The Russian Foreign Ministry said the attacks on its ships had been launched from inside the humanitarian corridor and that as a result, Russia “cannot guarantee the safety of civilian dry cargo ships participating in the Black Sea Initiative and suspends its implementation from today for an indefinite period.”

On Sunday, the U.N.’s Black Sea Grain Initiative Joint Coordination Center (JCC), established to facilitate the agreement, said it remains in touch with all parties involved.

“The secretariat, in close cooperation with the Turkish delegation at the JCC, continues to engage all representatives to offer options on next steps regarding the JCC operations in accordance with the goals and provisions stated in the initiative,” the JCC said.

Russian officials, the JCC said, had agreed to “cooperate remotely on issues that require an immediate decision by the JCC.”

Ukraine responds

Ukrainian Foreign Minister Dmytro Kuleba on Sunday accused Russia of acting in bad faith, posting on Twitter that Russian officials had already taken steps to reduce the pace of cargo ships being allowed through the humanitarian corridor.

“By suspending its participation in the grain deal on a false pretext of explosions 220 kilometers away from the grain corridor, Russia blocks 2 million tons of grain on 176 vessels already at sea — enough to feed over 7 million people,” Kuleba wrote.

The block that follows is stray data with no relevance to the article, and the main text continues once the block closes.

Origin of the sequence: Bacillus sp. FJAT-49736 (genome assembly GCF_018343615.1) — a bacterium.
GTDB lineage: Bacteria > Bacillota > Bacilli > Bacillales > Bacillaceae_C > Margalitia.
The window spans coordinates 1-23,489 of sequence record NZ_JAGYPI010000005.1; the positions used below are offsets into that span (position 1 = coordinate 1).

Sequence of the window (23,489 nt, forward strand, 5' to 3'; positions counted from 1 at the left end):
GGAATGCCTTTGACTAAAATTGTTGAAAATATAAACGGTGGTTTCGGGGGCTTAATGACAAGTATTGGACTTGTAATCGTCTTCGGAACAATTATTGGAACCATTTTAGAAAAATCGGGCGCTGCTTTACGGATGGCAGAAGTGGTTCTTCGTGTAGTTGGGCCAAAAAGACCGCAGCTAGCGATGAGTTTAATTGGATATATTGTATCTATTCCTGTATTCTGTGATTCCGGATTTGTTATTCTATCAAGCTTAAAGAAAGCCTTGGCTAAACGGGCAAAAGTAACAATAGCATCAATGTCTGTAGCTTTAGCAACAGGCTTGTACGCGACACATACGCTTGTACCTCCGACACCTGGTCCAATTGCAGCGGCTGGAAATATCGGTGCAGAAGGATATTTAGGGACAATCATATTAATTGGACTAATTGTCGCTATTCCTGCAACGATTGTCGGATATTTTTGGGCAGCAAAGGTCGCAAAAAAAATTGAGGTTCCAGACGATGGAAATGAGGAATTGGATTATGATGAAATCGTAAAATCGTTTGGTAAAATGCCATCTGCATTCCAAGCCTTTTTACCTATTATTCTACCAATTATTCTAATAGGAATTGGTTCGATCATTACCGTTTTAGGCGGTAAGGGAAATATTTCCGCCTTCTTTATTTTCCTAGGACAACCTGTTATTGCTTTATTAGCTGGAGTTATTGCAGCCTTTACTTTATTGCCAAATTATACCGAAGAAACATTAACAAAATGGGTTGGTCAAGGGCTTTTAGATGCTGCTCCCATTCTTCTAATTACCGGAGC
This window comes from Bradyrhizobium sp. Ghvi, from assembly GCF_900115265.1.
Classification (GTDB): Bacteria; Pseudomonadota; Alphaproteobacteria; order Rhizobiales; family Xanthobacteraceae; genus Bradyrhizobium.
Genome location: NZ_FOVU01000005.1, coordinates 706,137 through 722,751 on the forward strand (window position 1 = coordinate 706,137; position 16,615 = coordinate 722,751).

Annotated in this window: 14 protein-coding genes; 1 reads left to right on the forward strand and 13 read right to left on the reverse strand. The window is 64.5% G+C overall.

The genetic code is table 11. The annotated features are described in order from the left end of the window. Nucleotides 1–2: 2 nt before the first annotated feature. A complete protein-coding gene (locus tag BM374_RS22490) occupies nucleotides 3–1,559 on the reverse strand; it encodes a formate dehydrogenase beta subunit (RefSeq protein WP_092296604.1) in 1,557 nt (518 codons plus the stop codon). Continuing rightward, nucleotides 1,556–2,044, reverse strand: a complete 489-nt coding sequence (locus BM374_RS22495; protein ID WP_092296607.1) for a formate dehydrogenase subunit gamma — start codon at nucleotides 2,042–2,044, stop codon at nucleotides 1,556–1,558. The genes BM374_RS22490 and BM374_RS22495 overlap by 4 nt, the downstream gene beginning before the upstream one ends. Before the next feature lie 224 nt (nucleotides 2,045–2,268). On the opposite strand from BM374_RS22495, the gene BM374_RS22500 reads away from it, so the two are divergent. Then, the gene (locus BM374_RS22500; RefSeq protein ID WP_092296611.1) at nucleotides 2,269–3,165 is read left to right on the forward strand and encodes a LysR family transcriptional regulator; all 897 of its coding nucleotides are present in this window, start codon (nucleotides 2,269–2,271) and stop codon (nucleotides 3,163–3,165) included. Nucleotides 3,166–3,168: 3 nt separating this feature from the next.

“Russia has planned this well in advance. The current queue with grain has accumulated in the Black Sea since September, when Russia started deliberately delaying the functioning of the corridor and seeking to undermine the deal. Russia took the decision to resume its hunger games long ago and now tries to justify it,” Kuleba said.

Effects on food aid

International aid organizations were already hard pressed to meet the needs of hungry people around the world before Russia invaded Ukraine in February. For several months, the war completely stopped the shipment of wheat, corn and other staples from Ukraine, badly complicating the provision of aid.

The war in Ukraine not only reduced supply but also caused massive price spikes. For example, at one point in March, wheat prices had risen by 71% from pre-invasion levels. As of last week, prices had fallen but remained about 10% higher than at the beginning of the year. On Monday, wheat surged by another 5.9% compared to closing prices on Friday.

“It all works together to create a perfect storm, unfortunately, of lack of supply of food, of course, but also then rising costs of making sure people have that food,” Jordan Teague, interim director for policy analysis and coalition building at Bread for the World, told VOA.

Teague said this forces painful choices on humanitarian organizations, which already ration the food and cash assistance they provide to needy people and families around the world and are now faced with the need to reduce them.

“Families are getting less food or less money per month,” Teague said. “Sometimes, we’ve heard of the possibility of certain areas not receiving aid at all, in service of other areas that are worse off. … Those are all options that have happened in recent years and are choices that are likely on the table now.”


By Rob Garver